Why Waiting Is So Damn Stressful
How to cope with anticipatory anxiety
After the election, many of us found ourselves gripped by a new, specific type of stress: anticipatory anxiety. As the name suggests, it’s a kind of anxiety that’s triggered by an event or experience that has yet to happen. For instance, you may have experienced anticipatory anxiety with regard to upcoming doctors’ appointments or job interviews. The phenomenon known colloquially as cold feet could be seen as anticipatory anxiety before a wedding ceremony.
And you may be feeling it, at this very moment, about the transition of presidential power. What happens now?
The uncomfortable unknown
Anticipatory anxiety makes very specific demands of us: Namely, we must tolerate ambiguity, which is something our brains don’t like very much. We are anxious for the event — the peaceful transition to a new presidential administration — and we are anxious about the effects of the event, which we can’t yet discern. Some of us are also concerned about what may happen between now and then.
These situational unknowns come with personal ones, too. Many of us are anxious about how we will feel once the unknowns are answered. We’re worried about how our lives might change in the aftermath.
We are in no man’s land. But it’s important to at least try to bring ourselves back to the present and to what we do know.
A technique to reground yourself
Getting grounded in the present can be as simple as looking around the room and taking stock of what information is being filtered through your senses, physically, right now: What do you see, smell, touch, taste, and hear? What are you aware of around you?
From there, turn your focus inward. What changes in your body if you encourage yourself to focus on what is happening right now rather than spinning off into catastrophic narratives set in the future? Notice the pace and rhythm of your heartbeat and breathing. How is your body affected by what you’re thinking and feeling?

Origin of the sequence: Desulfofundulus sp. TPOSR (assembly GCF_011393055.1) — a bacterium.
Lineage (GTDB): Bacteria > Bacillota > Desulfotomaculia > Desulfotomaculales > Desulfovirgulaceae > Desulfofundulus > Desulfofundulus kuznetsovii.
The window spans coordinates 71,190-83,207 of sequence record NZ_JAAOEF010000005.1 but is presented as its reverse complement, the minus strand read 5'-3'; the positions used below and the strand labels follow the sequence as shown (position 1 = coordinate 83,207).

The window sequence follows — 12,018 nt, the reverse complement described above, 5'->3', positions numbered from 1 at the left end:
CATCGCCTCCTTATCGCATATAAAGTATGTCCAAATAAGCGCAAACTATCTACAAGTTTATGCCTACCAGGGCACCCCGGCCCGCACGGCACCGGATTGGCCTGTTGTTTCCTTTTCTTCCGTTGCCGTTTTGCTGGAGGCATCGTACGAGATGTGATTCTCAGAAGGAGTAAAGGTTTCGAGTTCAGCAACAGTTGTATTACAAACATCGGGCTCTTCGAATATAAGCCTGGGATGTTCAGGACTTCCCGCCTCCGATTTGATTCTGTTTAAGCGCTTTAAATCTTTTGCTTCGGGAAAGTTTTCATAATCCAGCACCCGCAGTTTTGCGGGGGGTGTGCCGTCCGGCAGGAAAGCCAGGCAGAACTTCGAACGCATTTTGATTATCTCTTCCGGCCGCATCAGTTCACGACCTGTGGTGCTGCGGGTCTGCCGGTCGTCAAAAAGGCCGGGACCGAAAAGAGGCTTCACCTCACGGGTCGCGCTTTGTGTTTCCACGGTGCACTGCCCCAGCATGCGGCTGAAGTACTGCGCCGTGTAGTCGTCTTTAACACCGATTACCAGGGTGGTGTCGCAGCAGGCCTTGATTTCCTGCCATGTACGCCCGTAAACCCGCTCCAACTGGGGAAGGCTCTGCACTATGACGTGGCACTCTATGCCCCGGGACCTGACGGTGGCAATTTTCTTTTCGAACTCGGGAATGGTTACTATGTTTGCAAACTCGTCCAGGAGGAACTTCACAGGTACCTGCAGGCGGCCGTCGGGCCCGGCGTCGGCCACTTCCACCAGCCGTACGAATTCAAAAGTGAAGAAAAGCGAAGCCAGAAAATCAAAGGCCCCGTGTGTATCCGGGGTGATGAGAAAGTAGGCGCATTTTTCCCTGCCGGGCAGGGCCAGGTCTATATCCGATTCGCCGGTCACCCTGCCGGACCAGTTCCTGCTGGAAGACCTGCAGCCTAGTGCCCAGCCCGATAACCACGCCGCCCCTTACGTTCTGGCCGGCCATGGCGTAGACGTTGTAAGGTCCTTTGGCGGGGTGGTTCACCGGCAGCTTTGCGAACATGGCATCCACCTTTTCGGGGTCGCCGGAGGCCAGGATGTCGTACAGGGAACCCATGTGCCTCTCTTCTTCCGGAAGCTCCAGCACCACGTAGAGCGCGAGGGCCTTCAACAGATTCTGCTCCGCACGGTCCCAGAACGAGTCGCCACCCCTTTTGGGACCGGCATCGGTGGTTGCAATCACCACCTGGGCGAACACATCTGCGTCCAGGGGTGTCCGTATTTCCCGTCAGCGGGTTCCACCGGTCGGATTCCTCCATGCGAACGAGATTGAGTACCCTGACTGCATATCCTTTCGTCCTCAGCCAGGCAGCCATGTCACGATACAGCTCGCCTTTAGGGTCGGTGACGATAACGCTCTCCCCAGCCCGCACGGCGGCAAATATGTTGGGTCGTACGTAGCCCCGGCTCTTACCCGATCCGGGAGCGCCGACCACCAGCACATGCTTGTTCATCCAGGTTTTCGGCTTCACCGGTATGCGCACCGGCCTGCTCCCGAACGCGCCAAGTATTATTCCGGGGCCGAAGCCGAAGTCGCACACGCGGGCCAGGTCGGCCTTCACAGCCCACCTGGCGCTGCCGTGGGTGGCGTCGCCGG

This type of mind-body communication awareness is known as interoception, which is associated with healthy emotional regulation — and, crucially, with stress reduction.
Though it may sound pretty straightforward, interoception can be quite challenging to practice, particularly for those of us who have experienced trauma, chronic pain, or prolonged stress. It’s second nature, after all, to dissociate from your surroundings, whether by watching TV or by doomscrolling the news. And for people who have experienced trauma, the instinct to disassociate is often reinforced as a defensive response; during a traumatic event, it may have been emotionally safer to disassociate than to stay present.
The good news is that interoception still works if you start small. What happens when you — with caution — look within? What happens if you practice curiosity about the discomfort that arises in your body when you’re stuck in a period of worrisome unknowns? If you try to build tolerance around feeling “both/and” — both afraid of what the future holds and grounded in the present?
Most of all, be patient with yourself. Our bodies did not evolve to be able to make sense of so many varied, continual stressors. As the hours and days continue to pass, returning to “both/and” is a practice that will serve us well, again and again, to manage this unique type of stress.